Expanding airstrikes in Iraq on the Islamic State, US warplanes have bombed jihadist positions southwest of Baghdad for the first time.
The US Central Command said early Tuesday that the attack was launched after Iraqi forces called for assistance. It said at least one Islamic State position was destroyed.
The US began airstrikes on August 28 in northern Iraq to support the recapture of the Mosul Dam, to relieve Islamic State pressure on Iraqi Kurdistan, and to help the evacuation of refugees from Mount Sinjar.
American jets hit the jihadists for the first time in western Iraq last week, helping Iraqi forces hold the Haditha Dam.
Another US mission on Tuesday targeted Islamic State positions near Mount Sinjar, destroying six vehicles.
The US has now carried out 162 aerial attacks since August 8.
Head of US Military: Special Forces Can Deploy on Ground in Specific Operations
Effectively confirming a reality on the ground, General Martin E. Dempsey, the chairman of the US Joint Chiefs of Staff, told Congress on Tuesday that he would recommend special forces against the Islamic State in specific operations.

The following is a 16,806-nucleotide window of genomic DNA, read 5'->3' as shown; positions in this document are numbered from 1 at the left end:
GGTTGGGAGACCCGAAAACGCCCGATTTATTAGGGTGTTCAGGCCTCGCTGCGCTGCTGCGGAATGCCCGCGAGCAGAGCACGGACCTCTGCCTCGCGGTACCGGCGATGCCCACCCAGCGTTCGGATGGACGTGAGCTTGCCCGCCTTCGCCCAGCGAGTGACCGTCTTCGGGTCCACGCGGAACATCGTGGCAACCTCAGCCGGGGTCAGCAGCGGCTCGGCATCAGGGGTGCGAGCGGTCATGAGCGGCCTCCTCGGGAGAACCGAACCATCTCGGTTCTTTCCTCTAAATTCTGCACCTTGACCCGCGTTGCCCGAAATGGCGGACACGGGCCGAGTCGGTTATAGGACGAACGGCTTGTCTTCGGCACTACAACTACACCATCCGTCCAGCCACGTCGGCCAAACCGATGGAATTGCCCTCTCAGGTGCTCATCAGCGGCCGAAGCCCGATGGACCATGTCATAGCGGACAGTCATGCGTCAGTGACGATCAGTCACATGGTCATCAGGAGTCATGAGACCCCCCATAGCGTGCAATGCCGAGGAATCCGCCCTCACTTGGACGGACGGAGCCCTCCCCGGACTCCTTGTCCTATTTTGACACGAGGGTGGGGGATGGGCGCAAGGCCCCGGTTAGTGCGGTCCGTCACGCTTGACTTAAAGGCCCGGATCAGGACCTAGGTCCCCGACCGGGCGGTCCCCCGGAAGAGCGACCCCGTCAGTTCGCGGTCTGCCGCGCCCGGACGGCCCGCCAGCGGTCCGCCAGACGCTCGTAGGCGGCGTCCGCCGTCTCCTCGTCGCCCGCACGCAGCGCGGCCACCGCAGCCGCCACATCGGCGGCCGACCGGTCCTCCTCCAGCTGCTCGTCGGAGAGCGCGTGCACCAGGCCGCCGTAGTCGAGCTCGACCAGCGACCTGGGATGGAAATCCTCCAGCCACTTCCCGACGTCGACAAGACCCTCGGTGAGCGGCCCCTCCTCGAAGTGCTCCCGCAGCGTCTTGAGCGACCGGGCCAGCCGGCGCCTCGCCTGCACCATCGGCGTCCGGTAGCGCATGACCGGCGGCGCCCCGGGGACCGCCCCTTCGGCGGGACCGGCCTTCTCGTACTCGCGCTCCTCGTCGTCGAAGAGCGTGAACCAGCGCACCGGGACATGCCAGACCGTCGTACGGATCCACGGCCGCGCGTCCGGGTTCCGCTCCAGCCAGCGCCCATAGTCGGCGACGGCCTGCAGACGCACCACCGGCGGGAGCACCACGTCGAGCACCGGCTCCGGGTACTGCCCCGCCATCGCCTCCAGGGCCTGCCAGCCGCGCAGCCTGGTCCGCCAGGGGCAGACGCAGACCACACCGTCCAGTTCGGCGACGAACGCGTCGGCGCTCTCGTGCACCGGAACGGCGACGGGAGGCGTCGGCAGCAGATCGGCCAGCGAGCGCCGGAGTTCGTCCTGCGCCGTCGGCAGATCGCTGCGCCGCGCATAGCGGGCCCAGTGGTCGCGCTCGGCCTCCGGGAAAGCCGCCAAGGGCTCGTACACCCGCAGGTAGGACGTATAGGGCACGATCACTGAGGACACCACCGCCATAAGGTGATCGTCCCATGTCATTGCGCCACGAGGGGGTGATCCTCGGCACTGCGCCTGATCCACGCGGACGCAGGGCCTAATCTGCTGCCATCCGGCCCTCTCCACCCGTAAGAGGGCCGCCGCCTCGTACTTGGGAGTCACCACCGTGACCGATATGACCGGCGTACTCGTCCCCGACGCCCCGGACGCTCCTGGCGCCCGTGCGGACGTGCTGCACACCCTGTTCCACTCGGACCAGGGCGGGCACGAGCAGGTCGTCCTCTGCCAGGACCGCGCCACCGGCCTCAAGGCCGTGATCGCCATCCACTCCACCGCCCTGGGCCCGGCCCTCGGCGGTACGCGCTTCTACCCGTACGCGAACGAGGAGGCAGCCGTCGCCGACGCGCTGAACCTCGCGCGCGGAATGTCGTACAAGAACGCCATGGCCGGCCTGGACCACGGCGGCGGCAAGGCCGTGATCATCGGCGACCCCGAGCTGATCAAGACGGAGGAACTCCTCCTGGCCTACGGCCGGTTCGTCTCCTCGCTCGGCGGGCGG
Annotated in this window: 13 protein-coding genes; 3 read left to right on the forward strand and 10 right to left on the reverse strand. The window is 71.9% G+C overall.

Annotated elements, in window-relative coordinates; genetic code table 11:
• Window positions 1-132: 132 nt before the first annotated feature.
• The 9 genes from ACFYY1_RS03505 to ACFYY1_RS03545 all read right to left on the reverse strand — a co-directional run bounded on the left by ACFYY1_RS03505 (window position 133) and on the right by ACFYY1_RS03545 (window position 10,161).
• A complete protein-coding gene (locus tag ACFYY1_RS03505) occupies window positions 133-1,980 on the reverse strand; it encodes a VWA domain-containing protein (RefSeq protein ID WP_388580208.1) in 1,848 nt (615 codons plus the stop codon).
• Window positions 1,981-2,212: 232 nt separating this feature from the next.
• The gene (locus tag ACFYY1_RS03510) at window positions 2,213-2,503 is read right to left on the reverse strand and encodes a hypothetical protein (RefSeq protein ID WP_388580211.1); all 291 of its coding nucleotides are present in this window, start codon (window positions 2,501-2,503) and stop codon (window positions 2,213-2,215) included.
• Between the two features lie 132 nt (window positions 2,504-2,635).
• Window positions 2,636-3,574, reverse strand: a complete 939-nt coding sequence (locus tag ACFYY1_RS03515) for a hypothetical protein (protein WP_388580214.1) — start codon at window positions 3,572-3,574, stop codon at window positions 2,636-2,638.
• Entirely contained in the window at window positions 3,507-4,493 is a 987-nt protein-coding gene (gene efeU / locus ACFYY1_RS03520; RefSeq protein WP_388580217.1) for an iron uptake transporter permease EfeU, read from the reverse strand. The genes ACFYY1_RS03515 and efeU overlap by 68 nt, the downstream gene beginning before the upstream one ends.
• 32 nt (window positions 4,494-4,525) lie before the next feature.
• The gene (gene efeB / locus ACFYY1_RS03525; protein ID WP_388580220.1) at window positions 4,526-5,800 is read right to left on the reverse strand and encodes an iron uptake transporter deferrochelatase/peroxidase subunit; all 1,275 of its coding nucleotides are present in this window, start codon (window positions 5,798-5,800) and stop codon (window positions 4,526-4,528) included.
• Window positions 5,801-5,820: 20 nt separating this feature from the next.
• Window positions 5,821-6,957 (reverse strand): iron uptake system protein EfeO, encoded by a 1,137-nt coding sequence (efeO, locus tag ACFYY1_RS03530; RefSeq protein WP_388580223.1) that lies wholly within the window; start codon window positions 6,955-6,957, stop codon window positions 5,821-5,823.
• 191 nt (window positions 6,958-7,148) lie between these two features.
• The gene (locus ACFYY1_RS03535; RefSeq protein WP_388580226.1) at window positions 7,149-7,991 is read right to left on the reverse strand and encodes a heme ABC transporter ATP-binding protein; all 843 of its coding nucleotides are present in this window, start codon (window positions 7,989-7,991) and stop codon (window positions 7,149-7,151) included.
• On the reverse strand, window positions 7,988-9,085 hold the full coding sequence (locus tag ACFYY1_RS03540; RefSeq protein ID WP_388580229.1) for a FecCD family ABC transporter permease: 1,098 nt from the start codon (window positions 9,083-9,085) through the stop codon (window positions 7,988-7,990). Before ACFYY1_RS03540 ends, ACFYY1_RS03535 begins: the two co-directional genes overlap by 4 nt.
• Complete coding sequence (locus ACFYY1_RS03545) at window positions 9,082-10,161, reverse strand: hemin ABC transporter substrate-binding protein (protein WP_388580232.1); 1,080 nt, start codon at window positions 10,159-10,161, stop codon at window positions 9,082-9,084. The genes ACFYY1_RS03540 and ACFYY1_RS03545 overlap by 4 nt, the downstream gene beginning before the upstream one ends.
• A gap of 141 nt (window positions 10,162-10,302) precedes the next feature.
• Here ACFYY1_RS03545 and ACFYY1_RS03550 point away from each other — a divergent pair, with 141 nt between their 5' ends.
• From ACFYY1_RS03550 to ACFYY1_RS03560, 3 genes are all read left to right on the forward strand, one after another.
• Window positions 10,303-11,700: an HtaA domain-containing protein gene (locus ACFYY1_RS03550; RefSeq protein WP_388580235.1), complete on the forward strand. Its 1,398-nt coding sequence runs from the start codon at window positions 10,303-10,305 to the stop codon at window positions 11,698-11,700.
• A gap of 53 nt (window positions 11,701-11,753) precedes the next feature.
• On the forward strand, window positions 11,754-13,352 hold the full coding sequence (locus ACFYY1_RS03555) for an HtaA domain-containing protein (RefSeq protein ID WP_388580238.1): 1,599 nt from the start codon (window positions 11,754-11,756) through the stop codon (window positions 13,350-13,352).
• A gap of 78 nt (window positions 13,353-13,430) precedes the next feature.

The US has acknowledged sending special forces into Iraq as advisors since the Islamic State’s advance in June, but has not publicly declared their role in actions in support of US airstrikes that began in early August.
Dempsey told the Senate Armed Services Committee:
My view at this point is that this coalition is the appropriate way forward. I believe that will prove true. But if it fails to be true, and if there are threats to the United States, then I of course would go back to the President and make a recommendation that may include the use of U.S. military ground forces.
The General acknowledged that President Obama’s “stated policy is that we will not have US forces in ground combat,” but he added, “He has told me as well to come back to him on a case-by-case basis.”